Martin Raffel’s “An inclusive Israel begins in the diaspora,” (Aug. 3) is not only comprehensive in its scope, but presents the possible options open to the American-Jewish world in their efforts to promote religious pluralism in Israel. As an Israeli who feels very strongly about this matter, I decided to share with you some of my thoughts.
One should begin any analysis by referring to the roots of Zionism. The movement for the national revival of the Jewish people envisioned a democratic-liberal state. Theodor Herzl and Ze’ev Jabotinsky were secular and their conception of the Jewish state reflects their values. Both envisioned a state where religion would be separated from the body politic and where non-Jewish citizens would enjoy full equality. Such liberal ideology never became the dominant school of thought in the Zionist movement. Most of those who embraced and implemented the Zionist dream came from realities totally ignorant of such liberal conceptions as pluralism. Moreover, the only Jewish practice around was the Orthodox version in all its varieties. No wonder then the phrase “the synagogue I don’t go to is Orthodox.” The result was that from the outset Israel adopted the only Jewish expression familiar to most — the Orthodox version.
It is 70 years too late to discuss David Ben-Gurion’s decision to hand all matters concerning civil status to the Orthodox establishment. What can be ascertained, however, is that over the years secular Israel finds itself struggling to maintain the legitimacy of our way of life.
Let me make it very clear, the views I share with you are mine and mine alone, though they may be shared by many others. The view I hold is that in a modern society, religious matters are not and should not be determined by the state. The state can and should underscore the basic freedom of people to choose their way of life and provide the legal basis for implementing their choices. In other words, in matters concerning marriage and divorce, there is no reason why justices can’t be authorized to perform these tasks, alongside the rabbinical option, which should include rabbis of all streams — Orthodox, Conservative, and Reform. Such a framework will provide all of us the options and the rights we should enjoy. The status quo at present is oppressive and contradicts the basic tenets of a liberal democracy.
Even though the liberal steams of Judaism are still a minority in Israel, they should be able to enjoy equal rights as the Orthodox ones. The situation today is unacceptable. Is it conceivable that New York City’s board of rabbis include representatives of all streams of Judaism, while in Israel their counterparts are discriminated against? If we intend to be a democratic and a Jewish state, the only path to follow is full equality among all Jewish currents. Such a development will ensure the recognition of conversion by every denomination, as well as the abolishment of discrimination in the area of the Western Wall and other holy sites.
The present situation is indeed worrisome. Those of us who subscribe to the Western liberal ideology cannot accept the ongoing attempts by the Orthodox to convert our country to a halachic state. Many fear that the radical religious groups will try to drive the country into some adventurous policies that may ultimately transform Israel into a land where Jews would become a minority. Such an outcome can only spell negative consequences.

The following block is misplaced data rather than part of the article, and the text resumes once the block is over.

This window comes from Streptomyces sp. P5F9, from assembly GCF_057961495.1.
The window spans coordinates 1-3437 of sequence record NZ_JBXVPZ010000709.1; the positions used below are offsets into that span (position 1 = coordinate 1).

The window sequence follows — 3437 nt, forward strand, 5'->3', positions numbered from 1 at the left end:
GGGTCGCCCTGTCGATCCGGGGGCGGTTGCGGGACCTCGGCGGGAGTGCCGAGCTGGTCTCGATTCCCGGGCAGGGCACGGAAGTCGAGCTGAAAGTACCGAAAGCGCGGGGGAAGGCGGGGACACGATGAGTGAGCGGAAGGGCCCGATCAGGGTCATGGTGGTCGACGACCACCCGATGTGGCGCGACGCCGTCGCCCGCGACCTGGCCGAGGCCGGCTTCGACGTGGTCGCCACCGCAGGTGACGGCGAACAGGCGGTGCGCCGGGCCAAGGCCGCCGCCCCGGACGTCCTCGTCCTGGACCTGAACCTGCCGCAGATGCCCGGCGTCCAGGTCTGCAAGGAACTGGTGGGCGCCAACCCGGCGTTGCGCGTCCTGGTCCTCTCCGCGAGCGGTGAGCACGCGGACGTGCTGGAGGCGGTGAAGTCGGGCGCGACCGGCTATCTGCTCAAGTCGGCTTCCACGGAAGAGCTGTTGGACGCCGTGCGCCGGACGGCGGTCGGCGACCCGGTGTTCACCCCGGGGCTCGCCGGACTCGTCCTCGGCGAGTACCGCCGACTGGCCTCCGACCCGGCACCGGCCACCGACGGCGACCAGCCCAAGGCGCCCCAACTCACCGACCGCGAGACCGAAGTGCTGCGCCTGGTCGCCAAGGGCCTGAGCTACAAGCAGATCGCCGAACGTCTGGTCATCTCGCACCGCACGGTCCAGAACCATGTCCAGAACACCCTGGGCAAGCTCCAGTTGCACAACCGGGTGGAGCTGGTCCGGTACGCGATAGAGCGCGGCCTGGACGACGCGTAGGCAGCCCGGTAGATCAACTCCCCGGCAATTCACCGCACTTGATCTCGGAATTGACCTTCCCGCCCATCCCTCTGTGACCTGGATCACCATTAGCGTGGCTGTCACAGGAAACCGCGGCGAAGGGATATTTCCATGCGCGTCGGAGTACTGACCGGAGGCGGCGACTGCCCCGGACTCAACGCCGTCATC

So what are we to do? I am certain that Jews around the world should make their voices heard. After all, for decades we turned to you to help us in so many ways. I fear the possibility of Jews in America and the West turning their backs on us; I am aware that if we continue along the present course, the disagreements may degenerate into gaps and those will deepen and widen and result in a schism too wide to bridge.
Some 17 years ago, while serving as deputy consul general of Israel in New York, I had the good fortune of accompanying Rabbi Michael Melchior to different meetings. Melchior was deputy foreign minister at the time and one of his scheduled meetings was with the New York Board of Rabbis. I vividly remember entering the room and finding rabbis of all affiliations sitting together. Melchior looked around the room and asked, “Can you teach me how to do this?” Unfortunately, Melchior is unique in his approach. Yet his question points the way for you to follow.
However small liberal Judaism may be in Israel now, it behooves you to engage the Jewish public in Israel. Be proactive, challenge the Orthodox here on the ground. Make people see that there is Jewish life that responds to our modern challenges and realities. Underline the family-oriented services and the pluralistic approach that recognizes other options. Use the media to make people aware of who we are. Start with the High Holy Days and follow the Jewish calendar.
Finally, do not be afraid to project the relevance of Reform and Conservative Judaism to the efforts to shore up support for Israel. This is a major challenge and success is not guaranteed. Nevertheless, failing to meet it head on may lead us to a place no one wants to be in — the separation between Jerusalem and Jewish America.